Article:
I’ve been doing a lot of winding down in preparation for getting ready for holidaytime and all the rest. Here are some things that I found very useful that can not be explained in 140 characters. Sorry it’s taken a while.
– Want to read Overdrive books on your iPad? A combination of the Bluefire Reader (free) and a handy bookmarklet (also free) let you download books straight from Overdrive to read right on your iPad.
– Sunday Sunday Sunday! I’ve been meaning to mention this for a while but one of my almost-local libraries just made a major hours change and got funding to stay open on Sundays. This is a huge rarity where I am and much appreciated. It even got a nice write-up in the paper.
– Enjoyed a recent blog post by one of my perennial favorites, Molly Kleinman, talking about going to an Open Education conference and being dismayed at the perception of librarians that seemed to be held by the education community there. There was the perception of librarians as risk-averse, hung up on metadata at the expense of content and concerned about copyright to the point of letting copyright concerns outweigh digitization efforts. Molly writes up her thoughts and some approaches she thinks might help in her post When librarians are obstacles.
– Bullying, while perhaps assisted by technology, is not happening because of technology. Former YALSA President Linda Braun explains why.
The new Sony Reader, the biggest competition to the Kindle, is supposedly going to be able to check out digital books from libraries that use the Overdrive service. I guess this begs the obvious question: why go to the library for this service at all? I guess that Overdrive just bulk offers the checkoutability service to libraries (hello restrictive DRM!) which is something but man I just wish their service were better and easier to use.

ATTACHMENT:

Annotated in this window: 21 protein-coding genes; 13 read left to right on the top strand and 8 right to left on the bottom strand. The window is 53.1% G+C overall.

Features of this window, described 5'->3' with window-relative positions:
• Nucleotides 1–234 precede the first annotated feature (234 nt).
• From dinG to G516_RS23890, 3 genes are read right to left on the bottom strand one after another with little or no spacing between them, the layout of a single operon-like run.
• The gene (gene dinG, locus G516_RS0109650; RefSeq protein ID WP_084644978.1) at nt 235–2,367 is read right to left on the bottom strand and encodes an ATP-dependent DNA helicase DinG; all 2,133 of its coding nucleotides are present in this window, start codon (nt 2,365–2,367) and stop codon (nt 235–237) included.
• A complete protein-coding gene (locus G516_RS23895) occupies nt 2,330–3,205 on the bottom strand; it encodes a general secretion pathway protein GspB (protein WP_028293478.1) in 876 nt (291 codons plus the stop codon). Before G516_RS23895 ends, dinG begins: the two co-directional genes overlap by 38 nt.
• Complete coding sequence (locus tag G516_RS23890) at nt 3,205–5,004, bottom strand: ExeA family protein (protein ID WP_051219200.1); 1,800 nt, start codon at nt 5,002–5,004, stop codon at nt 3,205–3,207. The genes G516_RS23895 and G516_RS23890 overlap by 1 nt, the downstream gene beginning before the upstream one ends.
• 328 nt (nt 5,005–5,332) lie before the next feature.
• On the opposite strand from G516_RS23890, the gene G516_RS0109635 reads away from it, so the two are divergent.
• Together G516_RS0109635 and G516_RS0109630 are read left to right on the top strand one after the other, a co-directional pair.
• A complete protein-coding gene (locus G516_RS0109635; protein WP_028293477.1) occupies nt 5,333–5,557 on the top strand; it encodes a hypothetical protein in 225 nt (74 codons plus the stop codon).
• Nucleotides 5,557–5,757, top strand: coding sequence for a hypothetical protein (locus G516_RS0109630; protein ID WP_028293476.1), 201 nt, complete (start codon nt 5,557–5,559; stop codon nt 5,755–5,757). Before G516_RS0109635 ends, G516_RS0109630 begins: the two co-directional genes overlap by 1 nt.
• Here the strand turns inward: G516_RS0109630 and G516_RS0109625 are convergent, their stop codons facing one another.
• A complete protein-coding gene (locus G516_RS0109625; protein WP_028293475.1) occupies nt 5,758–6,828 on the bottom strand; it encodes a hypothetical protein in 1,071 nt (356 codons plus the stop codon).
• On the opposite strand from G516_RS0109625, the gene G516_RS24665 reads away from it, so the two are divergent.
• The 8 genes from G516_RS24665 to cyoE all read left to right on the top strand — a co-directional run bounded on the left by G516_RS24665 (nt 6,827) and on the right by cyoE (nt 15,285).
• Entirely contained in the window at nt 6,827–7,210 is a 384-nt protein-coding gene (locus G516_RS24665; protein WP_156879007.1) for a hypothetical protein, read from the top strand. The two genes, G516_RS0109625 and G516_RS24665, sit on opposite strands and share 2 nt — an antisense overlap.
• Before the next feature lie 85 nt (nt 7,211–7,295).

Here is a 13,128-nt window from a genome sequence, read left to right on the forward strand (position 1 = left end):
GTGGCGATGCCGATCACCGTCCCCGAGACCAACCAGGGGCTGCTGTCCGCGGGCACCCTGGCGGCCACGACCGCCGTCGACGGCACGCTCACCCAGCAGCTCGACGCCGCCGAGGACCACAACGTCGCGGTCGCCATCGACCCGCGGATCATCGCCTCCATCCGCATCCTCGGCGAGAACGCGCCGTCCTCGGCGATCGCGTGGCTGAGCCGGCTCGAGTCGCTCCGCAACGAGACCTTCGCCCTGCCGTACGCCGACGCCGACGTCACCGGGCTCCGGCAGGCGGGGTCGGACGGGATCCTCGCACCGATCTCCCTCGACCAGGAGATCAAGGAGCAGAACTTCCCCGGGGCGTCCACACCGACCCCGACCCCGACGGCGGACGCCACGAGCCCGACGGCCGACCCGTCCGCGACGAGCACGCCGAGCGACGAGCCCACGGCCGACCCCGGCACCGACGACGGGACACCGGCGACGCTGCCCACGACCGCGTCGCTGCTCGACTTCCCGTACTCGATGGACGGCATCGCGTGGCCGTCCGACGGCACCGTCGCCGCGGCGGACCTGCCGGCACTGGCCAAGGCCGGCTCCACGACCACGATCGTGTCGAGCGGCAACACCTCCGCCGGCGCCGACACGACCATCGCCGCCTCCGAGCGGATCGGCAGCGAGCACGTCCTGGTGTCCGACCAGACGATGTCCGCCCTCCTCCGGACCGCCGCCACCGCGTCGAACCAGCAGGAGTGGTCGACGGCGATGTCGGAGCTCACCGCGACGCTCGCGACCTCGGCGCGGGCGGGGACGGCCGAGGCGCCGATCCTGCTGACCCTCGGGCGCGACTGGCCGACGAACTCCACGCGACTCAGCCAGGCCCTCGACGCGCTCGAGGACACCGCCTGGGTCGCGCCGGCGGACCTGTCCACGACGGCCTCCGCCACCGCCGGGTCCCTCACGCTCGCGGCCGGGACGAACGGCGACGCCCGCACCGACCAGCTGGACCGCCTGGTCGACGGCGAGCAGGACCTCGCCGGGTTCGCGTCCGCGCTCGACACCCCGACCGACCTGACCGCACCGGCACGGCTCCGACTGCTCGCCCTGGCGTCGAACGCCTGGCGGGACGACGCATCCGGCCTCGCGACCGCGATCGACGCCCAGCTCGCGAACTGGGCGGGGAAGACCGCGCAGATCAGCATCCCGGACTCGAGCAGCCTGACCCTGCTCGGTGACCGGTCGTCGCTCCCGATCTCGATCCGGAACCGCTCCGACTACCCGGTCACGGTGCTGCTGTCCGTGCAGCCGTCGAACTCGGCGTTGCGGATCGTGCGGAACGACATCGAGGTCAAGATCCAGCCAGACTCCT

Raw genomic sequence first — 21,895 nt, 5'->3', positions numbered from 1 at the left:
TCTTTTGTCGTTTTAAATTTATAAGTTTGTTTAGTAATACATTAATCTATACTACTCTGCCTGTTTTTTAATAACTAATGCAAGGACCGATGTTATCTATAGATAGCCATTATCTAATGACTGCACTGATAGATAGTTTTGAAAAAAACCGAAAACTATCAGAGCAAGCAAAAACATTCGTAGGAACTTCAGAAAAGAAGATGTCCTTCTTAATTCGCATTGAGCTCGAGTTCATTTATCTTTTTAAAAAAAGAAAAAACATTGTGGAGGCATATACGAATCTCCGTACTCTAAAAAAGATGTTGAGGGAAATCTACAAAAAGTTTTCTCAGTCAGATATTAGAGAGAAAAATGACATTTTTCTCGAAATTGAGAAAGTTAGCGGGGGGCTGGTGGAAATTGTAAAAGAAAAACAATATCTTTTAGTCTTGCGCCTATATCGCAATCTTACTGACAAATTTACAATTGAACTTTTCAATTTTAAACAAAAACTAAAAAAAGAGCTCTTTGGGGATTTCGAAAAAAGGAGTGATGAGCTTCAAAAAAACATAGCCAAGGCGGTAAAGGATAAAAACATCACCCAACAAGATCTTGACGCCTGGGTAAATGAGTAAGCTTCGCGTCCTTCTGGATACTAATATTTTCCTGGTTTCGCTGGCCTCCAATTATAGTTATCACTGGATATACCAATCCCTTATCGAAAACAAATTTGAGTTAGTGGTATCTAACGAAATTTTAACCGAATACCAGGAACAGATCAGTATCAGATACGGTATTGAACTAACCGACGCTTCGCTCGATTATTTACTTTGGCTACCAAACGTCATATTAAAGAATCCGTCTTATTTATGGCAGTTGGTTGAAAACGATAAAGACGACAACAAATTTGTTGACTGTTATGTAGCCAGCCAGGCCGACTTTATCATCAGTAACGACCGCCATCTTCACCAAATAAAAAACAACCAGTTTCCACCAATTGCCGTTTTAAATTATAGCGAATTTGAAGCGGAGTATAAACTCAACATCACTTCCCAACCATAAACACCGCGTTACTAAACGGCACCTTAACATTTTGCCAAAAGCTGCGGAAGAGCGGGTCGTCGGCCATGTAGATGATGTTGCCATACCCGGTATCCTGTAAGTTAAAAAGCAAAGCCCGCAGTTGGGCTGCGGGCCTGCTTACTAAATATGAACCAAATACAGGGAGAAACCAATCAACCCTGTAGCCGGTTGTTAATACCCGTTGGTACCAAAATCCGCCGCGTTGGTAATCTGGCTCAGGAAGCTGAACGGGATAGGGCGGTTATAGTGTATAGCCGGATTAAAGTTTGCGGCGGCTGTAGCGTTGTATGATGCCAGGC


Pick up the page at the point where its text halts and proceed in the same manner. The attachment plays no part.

John Miedema, one of the Slow Library posse, has an excellent blog up called Slow Reading. He’s been talking about audiobooks lately and his recent installment concerns the patron experience with digital audiobooks. His library uses Overdrive. He is techie enough to not have problems with the install experience, and for this installment he was content to listen to the audiobook on his computer. But he did have one observation about the availability of this content that is supposed to resemble books.
My selected title was not currently available, so I placed a hold on it. It struck me as odd that I would have to place a hold on a digital resource. After all, making an extra copy of a digital resource does not cost additional money. I know, Iâ€™m being simplistic. The rights holders have to impose some kind of exclusivity on the product so that people will pay more to get more copies. Still, it irks. I was emailed a couple days later that my title was available for download. Nice. I was told I could only have it for fourteen days. Well, I may be a slow reader, but I suppose I can listen faster. Last note on exclusivity â€” if I finish early, I canâ€™t return it before the â€œreturnâ€ date to let someone else have it earlier.
Like John, I understand why this is built into the audiobook mechanism but as a library patron and possible librarian working with this type of material, I find it obnoxious. As a patron, you get the book for two weeks whether you need it for that long or not. As the library, every time the item is checked out it becomes “unavailable” for two weeks whether the person reads it in a day or in ten. The content costs a fixed price which has a built-in limitation of how many times it can circulate. This offends my thrifty library sensibilities.
Add to this the confusing problem of non-label releases like Radiohead’s new album — pay what you want to download it, or you can pay $80 for a boxed set — and libraries are left having to make ad hoc choices about collection development issues because of bizarre market forces not because of what they feel should be in their library. Cynics can argue that this is the way libraries have always been with major publishers and book jobbers accounting for a disproportionate amount of library sales and shelf space but I’m curious if these new technological advances are going to make this problem better or worse.